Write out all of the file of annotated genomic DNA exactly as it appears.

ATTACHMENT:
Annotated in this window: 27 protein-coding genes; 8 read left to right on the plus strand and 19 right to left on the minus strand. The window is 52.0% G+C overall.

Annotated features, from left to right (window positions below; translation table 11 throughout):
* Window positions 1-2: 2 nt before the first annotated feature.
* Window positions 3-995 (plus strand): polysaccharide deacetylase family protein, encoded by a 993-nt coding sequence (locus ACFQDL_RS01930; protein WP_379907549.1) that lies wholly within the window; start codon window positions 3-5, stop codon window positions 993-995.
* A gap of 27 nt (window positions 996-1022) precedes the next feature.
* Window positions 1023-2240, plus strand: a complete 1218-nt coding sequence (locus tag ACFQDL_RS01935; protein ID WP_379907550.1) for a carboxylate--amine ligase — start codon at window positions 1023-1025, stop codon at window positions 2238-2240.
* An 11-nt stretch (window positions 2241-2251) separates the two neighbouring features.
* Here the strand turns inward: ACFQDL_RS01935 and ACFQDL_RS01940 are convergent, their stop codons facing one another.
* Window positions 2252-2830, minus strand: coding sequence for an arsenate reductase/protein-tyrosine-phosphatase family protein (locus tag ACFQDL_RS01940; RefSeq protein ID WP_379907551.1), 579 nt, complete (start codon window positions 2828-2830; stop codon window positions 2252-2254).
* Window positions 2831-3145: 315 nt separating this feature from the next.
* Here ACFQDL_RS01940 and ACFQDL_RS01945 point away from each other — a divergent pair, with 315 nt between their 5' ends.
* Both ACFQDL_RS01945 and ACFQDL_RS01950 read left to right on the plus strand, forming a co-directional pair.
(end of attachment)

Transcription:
Annotated in this window: 27 protein-coding genes; 8 read left to right on the plus strand and 19 right to left on the minus strand. The window is 52.0% G+C overall.

Annotated features, from left to right (window positions below; translation table 11 throughout):
* Window positions 1-2: 2 nt before the first annotated feature.
* Window positions 3-995 (plus strand): polysaccharide deacetylase family protein, encoded by a 993-nt coding sequence (locus ACFQDL_RS01930; protein WP_379907549.1) that lies wholly within the window; start codon window positions 3-5, stop codon window positions 993-995.
* A gap of 27 nt (window positions 996-1022) precedes the next feature.
* Window positions 1023-2240, plus strand: a complete 1218-nt coding sequence (locus tag ACFQDL_RS01935; protein ID WP_379907550.1) for a carboxylate--amine ligase — start codon at window positions 1023-1025, stop codon at window positions 2238-2240.
* An 11-nt stretch (window positions 2241-2251) separates the two neighbouring features.
* Here the strand turns inward: ACFQDL_RS01935 and ACFQDL_RS01940 are convergent, their stop codons facing one another.
* Window positions 2252-2830, minus strand: coding sequence for an arsenate reductase/protein-tyrosine-phosphatase family protein (locus tag ACFQDL_RS01940; RefSeq protein ID WP_379907551.1), 579 nt, complete (start codon window positions 2828-2830; stop codon window positions 2252-2254).
* Window positions 2831-3145: 315 nt separating this feature from the next.
* Here ACFQDL_RS01940 and ACFQDL_RS01945 point away from each other — a divergent pair, with 315 nt between their 5' ends.
* Both ACFQDL_RS01945 and ACFQDL_RS01950 read left to right on the plus strand, forming a co-directional pair.